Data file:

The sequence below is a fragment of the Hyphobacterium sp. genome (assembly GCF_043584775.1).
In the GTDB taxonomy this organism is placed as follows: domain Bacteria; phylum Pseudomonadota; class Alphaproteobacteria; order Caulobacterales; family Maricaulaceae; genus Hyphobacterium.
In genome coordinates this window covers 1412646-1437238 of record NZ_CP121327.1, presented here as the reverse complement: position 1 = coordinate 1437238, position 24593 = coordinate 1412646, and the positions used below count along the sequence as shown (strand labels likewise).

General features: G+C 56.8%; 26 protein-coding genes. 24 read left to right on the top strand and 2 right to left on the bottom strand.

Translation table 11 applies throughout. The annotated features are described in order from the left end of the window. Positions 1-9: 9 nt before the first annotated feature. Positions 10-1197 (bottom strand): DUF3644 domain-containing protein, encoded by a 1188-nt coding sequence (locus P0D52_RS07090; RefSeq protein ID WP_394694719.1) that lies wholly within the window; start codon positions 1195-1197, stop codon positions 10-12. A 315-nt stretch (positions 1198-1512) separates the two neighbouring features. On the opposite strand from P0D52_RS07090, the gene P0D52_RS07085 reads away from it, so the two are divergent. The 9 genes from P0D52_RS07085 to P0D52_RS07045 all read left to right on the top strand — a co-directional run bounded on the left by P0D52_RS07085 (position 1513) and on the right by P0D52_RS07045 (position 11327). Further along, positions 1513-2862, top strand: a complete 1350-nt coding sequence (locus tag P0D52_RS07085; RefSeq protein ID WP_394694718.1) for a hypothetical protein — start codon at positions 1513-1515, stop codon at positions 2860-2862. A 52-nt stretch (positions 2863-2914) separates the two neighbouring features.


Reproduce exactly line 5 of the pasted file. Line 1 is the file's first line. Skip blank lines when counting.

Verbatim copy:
Translation table 11 applies throughout. The annotated features are described in order from the left end of the window. Positions 1-9: 9 nt before the first annotated feature. Positions 10-1197 (bottom strand): DUF3644 domain-containing protein, encoded by a 1188-nt coding sequence (locus P0D52_RS07090; RefSeq protein ID WP_394694719.1) that lies wholly within the window; start codon positions 1195-1197, stop codon positions 10-12. A 315-nt stretch (positions 1198-1512) separates the two neighbouring features. On the opposite strand from P0D52_RS07090, the gene P0D52_RS07085 reads away from it, so the two are divergent. The 9 genes from P0D52_RS07085 to P0D52_RS07045 all read left to right on the top strand — a co-directional run bounded on the left by P0D52_RS07085 (position 1513) and on the right by P0D52_RS07045 (position 11327). Further along, positions 1513-2862, top strand: a complete 1350-nt coding sequence (locus tag P0D52_RS07085; RefSeq protein ID WP_394694718.1) for a hypothetical protein — start codon at positions 1513-1515, stop codon at positions 2860-2862. A 52-nt stretch (positions 2863-2914) separates the two neighbouring features.